Federal subpoenas of reporters could wane as the administration finds other ways to track down their confidential sources, writes Reporters Committee for Freedom of the Press Executive Director Lucy Dalglish in the latest edition of The News Media & The Law.
Dalglish’s observation came after attending an Aspen Institute meeting of national security reporters, lawyers, staff members from intelligence-related congressional committees and senior representatives from agencies involved with national security.
“Whereas previously some agency representatives had grudgingly acknowledged that the public had been served by some reporting of classified information furnished secretly by government employees, the Obama administration folks were having none of it. The administration’s continued prosecution of government employees who some transparency activists consider to be bona fide whistleblowers makes this clear,” Dalglish writes.
Noting the technological advances that have widened the government’s intelligence-gathering capabilities, Dalglish says she got “chills down my spine” when recalling a comment from one national security representative at the meeting: “We’re not going to subpoena reporters in the future. We don’t need to. We know who you’re talking to.”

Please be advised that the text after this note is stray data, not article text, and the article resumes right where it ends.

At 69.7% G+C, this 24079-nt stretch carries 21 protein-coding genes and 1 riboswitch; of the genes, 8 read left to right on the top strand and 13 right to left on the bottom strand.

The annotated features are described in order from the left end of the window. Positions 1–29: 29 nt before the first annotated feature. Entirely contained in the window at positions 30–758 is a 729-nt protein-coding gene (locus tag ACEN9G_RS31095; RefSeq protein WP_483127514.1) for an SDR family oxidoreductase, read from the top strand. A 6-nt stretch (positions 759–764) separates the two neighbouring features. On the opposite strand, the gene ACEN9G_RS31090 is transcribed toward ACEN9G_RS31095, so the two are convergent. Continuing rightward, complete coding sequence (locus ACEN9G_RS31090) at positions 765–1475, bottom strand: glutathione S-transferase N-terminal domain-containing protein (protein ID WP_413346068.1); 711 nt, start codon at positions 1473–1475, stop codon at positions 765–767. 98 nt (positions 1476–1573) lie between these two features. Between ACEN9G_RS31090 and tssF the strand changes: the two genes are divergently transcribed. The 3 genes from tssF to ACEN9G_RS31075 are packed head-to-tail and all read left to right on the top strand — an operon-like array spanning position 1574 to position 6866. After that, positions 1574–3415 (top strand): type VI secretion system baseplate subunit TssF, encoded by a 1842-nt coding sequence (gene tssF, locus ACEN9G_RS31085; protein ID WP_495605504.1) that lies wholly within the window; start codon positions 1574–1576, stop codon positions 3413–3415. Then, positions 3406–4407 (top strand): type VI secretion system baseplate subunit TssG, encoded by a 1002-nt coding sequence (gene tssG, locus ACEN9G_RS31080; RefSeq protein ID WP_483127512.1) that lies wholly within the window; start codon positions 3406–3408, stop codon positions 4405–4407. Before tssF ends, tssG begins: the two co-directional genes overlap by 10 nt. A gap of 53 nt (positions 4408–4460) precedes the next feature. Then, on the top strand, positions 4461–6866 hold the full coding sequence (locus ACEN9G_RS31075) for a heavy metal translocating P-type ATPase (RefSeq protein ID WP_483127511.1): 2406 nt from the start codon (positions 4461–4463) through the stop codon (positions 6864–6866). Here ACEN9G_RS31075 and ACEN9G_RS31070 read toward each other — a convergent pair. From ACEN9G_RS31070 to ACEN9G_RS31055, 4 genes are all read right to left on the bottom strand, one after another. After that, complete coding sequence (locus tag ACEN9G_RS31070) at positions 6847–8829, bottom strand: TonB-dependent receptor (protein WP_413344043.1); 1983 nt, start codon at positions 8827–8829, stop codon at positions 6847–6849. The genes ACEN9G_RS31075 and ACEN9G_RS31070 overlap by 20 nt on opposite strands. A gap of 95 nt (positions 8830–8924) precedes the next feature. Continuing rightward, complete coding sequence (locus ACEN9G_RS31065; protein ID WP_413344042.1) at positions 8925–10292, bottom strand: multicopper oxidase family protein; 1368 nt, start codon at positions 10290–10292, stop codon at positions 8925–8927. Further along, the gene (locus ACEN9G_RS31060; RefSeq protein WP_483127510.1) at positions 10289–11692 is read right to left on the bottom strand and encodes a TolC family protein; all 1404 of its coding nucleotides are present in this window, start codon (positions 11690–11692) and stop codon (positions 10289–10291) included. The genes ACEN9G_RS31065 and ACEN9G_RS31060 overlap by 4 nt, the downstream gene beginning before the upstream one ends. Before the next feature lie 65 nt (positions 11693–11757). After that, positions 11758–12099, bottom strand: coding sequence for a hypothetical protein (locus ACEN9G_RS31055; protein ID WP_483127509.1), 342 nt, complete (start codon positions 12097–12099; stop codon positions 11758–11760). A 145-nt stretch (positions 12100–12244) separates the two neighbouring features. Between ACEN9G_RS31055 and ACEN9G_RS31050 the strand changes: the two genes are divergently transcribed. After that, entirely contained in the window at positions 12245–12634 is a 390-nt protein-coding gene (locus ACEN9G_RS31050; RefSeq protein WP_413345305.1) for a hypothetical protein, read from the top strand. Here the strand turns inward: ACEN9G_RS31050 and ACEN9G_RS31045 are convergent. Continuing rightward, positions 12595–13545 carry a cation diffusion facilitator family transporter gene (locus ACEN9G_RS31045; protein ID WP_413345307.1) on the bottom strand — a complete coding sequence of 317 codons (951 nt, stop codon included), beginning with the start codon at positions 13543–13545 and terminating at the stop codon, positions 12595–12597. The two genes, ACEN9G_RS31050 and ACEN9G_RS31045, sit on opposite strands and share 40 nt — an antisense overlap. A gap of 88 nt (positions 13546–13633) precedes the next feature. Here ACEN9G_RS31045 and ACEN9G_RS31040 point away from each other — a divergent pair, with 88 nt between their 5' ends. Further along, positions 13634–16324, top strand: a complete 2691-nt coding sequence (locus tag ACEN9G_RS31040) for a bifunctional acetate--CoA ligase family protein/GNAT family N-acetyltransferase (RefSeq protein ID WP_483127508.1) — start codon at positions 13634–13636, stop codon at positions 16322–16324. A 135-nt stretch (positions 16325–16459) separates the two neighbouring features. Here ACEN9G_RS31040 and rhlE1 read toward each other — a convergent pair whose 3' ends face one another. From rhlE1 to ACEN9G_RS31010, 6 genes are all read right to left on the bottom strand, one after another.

The cover story of the latest The News Media & The Law is “Journalists, Whistleblowers and National Security,” which looks at the most recent subpoena against New York Times reporter James Risen, as well as the legal history of and standards for quashing subpoenas.
About the Reporters Committee for Freedom of the Press
Founded in 1970, the Reporters Committee for Freedom of the Press offers free legal support to thousands of working journalists and media lawyers each year. It is a leader in the fight against persistent efforts by government officials to impede the release of public information, whether by withholding documents or threatening reporters with jail. In addition to its 24/7 Legal Defense Hotline, the Reporters Committee conducts cutting-edge legal research, publishes handbooks and guides on media law issues, files frequent friend-of-the-court legal briefs and offers challenging fellowships and internships for young lawyers and journalists. For more information, go to www.rcfp.org, or follow us on Twitter @rcfp.